And Makepeace should be very proud of what his college has achieved. Many of his former students, including the likes of Sean Sutcliffe of Benchmark, Konstantin Grcic and Wales & Wales, have become leaders in their field.

Hooke Park Workshop Interior

But there is also a third aspect that has contributed to the success of Makepeace’s career and that is his involvement in forestry and sustainability. In 1983 he bought a 350-acre forest four miles from Parnham. Hooke Park became a centre for research and training where Makepeace taught students to understand the nature of forest produce in order to design and manufacture products that exploited its best properties.

This was demonstrated by the campus buildings at Hooke Park, which were created by a team of structural engineers, architects, material scientists and chemists all working on a series of pan-European research projects to develop new technologies for the improved utilisation of thinnings in the construction of buildings.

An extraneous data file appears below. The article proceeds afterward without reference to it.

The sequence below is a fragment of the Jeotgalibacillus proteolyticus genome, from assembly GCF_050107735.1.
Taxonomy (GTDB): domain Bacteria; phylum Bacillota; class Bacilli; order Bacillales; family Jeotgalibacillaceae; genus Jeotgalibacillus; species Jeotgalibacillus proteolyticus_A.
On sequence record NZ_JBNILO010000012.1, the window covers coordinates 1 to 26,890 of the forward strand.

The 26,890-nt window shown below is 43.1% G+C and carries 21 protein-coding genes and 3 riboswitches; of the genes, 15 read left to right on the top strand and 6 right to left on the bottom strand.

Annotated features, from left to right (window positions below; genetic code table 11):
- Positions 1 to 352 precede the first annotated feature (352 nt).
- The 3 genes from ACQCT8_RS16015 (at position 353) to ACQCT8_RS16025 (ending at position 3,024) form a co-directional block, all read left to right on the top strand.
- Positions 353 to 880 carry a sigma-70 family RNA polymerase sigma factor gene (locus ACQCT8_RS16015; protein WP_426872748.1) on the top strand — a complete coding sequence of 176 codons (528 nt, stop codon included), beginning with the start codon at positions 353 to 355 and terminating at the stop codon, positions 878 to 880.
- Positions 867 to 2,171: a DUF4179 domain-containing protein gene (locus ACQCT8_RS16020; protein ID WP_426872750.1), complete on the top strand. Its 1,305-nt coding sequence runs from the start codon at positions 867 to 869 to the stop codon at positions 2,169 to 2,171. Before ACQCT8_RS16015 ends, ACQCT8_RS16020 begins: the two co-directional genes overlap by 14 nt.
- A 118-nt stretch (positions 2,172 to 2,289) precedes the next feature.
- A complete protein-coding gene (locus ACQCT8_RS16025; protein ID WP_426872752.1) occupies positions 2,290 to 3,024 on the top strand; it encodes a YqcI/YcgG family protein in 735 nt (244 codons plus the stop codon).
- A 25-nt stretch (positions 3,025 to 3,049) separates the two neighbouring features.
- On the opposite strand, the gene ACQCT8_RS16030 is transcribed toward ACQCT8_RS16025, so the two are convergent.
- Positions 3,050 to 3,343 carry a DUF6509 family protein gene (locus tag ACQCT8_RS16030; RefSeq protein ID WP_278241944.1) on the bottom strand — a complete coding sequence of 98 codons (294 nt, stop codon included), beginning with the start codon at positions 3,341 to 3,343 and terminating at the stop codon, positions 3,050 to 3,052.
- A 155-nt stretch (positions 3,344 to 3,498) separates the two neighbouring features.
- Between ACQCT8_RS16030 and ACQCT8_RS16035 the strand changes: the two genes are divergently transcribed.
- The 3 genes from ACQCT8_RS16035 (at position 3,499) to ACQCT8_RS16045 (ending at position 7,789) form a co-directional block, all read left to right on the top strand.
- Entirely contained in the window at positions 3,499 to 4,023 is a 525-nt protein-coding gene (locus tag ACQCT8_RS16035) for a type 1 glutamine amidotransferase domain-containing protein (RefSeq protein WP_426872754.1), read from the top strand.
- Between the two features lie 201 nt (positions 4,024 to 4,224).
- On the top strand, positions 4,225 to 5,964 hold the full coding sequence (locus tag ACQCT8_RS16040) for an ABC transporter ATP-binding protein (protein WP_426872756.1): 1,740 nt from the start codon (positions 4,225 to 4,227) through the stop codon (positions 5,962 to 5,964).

Knot Chair by John Makepeace

It is these three aspects that have combined to bring Makepeace international acclaim and that have won him a number of awards in recognition of his achievements. One of his proudest moments though came in 1988 when he was awarded an OBE for services to design. “In a way, the OBE back in 1988 was recognition of the effectiveness of Parnham,” says Makepeace.